Response to a common sentiment
Gibbs commented on my torture post writing, “I think any means by which we get Intel that helps save American lives we should do it. Whether it’s water-boarding or tickling their feet.” (by the way, thanks for commenting! feel free to post what you like as well)
I totally understand that feeling. however I think any torture proponent has to overcome a higher hurdle than that. For the time being we’ll ignore that torture is currently illegal and thus anyone ordering it has definitionally committed a war crime. But if we could create a new policy, proponents would need to overcome all my objections. To me the problem with torture is not JUST that it is inhumane and morally objectionable but also that:
- It hasn’t been convincing shown that it is a reliable way to get information to save lives.
- Even if it was reliable, no one has shown that the same information couldn’t be gathered by means other than torture.
- If 1 and 2 were satisfied you’d still have to show performing the torture to gain the intelligence would save more lives than may be lost do to increased terrorist recruiting that the torture policy generates.
- Giving a government (and specifically an executive) the power to torture also conflicts with the notion of a free society and limited government. I haven’t heard a convincing case that we can trust an executive with that much power. Giving a president the power to order torture of those who he judges on his notion of what is necessary to save lives makes a mockery of civil liberties and individual rights. If you can torture a foreign terrorist for information that lead to saving lives, why not give him the power to order the torture of an American citizen that may have information that could save a life? If you think a president should have that power as well than you certainly don’t have respect for the type of government and society founding fathers were trying to create (which is fine if that’s the case, but i haven’t heard anyone make that case). Entrusting the government with that much violent power over its citizens turns the idea of “government for the people” on its head. Does anyone really trust politicians that much with such a serious decision.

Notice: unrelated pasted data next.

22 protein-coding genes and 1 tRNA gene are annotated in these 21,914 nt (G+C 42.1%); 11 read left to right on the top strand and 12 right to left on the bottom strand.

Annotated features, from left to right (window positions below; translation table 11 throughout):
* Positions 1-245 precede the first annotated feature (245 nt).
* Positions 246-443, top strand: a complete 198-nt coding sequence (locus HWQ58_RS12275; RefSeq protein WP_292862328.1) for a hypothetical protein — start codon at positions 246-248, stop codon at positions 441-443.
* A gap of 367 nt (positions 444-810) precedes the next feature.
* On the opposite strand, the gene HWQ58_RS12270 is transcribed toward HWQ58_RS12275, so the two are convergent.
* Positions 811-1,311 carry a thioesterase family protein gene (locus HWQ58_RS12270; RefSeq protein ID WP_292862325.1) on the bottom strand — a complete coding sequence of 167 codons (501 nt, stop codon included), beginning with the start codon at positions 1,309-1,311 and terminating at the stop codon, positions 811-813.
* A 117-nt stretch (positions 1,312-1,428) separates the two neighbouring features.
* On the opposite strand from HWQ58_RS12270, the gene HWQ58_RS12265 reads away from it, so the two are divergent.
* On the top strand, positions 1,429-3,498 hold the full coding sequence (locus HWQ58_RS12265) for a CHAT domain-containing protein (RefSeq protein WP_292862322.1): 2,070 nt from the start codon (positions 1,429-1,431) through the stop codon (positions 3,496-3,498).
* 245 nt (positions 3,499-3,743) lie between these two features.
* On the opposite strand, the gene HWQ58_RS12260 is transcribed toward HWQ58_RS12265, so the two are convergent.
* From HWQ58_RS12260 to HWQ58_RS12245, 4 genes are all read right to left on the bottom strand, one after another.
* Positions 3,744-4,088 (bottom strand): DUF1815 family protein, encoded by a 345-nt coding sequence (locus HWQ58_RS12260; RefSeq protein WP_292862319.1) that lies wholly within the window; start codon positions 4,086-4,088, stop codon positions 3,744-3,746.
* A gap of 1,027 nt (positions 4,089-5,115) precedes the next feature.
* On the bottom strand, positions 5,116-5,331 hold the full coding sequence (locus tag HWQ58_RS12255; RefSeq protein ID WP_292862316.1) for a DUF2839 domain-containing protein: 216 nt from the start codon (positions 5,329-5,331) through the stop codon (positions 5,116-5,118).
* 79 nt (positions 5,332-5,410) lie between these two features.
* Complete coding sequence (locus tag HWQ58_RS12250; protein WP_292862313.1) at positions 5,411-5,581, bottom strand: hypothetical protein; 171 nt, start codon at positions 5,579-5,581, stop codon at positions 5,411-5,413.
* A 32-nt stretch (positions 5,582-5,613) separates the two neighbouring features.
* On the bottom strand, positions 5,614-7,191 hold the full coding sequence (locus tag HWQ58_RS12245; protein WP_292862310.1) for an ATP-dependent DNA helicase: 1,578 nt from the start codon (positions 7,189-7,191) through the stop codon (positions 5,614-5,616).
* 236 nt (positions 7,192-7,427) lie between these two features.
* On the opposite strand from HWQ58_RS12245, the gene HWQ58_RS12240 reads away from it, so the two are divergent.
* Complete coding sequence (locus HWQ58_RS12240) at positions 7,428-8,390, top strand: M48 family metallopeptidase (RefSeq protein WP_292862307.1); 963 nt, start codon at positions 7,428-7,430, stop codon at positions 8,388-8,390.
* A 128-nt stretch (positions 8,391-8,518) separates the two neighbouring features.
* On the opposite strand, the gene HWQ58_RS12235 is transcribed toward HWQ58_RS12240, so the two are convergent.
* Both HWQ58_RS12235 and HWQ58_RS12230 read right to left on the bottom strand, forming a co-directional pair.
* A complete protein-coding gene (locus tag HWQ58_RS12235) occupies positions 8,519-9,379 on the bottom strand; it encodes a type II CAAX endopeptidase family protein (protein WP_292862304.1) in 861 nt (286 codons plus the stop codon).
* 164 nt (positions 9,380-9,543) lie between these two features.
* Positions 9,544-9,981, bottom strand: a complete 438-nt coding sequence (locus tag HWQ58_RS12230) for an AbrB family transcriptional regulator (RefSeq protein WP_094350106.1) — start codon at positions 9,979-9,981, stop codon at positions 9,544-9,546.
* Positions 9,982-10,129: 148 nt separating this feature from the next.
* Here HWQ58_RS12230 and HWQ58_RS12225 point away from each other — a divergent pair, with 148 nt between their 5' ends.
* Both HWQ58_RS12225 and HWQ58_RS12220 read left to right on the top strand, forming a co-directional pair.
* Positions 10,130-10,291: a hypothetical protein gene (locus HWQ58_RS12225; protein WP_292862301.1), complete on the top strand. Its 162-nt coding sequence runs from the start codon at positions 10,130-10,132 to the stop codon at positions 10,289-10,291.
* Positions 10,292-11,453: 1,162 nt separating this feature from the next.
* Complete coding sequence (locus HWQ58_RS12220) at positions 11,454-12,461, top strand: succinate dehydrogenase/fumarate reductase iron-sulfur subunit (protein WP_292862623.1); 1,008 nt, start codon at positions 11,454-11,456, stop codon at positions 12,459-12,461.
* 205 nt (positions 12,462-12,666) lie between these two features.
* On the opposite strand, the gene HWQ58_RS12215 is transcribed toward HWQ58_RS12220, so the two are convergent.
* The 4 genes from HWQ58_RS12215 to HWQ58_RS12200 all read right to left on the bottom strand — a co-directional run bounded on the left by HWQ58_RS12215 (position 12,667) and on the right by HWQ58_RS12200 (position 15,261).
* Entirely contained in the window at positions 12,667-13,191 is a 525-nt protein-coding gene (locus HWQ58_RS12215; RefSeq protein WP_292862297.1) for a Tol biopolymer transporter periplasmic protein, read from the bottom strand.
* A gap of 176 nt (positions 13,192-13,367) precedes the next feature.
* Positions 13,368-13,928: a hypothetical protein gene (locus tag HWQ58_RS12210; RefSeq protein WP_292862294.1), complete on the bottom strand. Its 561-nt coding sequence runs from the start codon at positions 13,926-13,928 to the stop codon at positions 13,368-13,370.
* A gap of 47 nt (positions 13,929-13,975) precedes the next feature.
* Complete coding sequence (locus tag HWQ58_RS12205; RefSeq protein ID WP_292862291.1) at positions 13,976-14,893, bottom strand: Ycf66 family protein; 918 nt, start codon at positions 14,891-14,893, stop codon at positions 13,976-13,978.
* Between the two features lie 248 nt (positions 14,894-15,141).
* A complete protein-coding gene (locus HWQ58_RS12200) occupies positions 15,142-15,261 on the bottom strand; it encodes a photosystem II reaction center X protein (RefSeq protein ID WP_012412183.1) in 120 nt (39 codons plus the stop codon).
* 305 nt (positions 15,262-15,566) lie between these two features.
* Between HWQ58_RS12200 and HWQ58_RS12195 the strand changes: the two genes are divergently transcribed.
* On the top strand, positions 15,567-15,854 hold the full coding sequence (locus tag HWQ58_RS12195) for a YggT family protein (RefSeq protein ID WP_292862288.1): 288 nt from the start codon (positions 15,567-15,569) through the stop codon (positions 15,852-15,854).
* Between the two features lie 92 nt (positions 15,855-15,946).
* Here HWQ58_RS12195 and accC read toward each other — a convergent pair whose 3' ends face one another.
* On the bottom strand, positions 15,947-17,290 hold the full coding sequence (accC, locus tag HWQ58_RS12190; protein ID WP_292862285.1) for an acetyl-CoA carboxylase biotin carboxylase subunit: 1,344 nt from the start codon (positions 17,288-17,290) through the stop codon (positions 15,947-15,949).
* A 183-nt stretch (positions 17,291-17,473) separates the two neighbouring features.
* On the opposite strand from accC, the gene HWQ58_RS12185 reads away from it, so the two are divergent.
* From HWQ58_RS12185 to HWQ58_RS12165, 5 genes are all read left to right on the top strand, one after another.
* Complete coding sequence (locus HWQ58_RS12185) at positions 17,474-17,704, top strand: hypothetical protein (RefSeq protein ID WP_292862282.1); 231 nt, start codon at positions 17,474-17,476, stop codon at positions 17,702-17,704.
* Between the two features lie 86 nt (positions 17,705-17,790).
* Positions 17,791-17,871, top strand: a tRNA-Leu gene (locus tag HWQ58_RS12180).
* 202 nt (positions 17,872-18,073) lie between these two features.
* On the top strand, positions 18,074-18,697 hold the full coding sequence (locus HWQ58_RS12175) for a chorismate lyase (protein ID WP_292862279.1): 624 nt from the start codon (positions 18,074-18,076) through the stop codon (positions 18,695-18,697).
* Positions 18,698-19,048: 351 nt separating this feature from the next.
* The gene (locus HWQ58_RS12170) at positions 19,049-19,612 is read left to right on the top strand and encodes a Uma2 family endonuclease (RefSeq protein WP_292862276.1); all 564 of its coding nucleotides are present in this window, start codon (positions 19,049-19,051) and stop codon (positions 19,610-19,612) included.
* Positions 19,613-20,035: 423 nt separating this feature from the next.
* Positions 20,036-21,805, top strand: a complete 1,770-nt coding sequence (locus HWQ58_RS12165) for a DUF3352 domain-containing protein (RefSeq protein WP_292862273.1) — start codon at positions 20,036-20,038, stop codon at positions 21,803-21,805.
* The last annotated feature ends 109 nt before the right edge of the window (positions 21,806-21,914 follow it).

- Torture lowers America’s standing in the world. It’s not because I care, per say, about foreign opinion, but if it hurts our chances to work productively with our allies (or create new one) which could help save American lives it seems like a bad idea.
- Oppressed people who must live under authoritarian rule (those who get tortured by despots) look to America for hope and a higher ideal of human rights. If they can’t look to us, who can they look to?
- If torture causes unreliability of testimony it may be harder to prosecute the terrorists later. And forget about innocent until proven guilty under a torture regime.
- Torturing someone who was mistakenly thought to have actionable intelligence and is ultimately innocent would be too horrible to justify.
- Finally (off the top of my head) such a policy may cause (or help them justify) others to torture Americans when our servicemen (or civilians) are captured.
So, anyone willing to dispatch will all 9 objections (there could be more too)? I await an effort.
Also, if the torture proponents thought that the torture was so justified, legal, and useful why would they destroy evidence, have lied multiple times, and obstruct the declassification of relevant documents and video (wouldn’t it be a helpful tool to learn how to do it better?)? Hmmm… curious.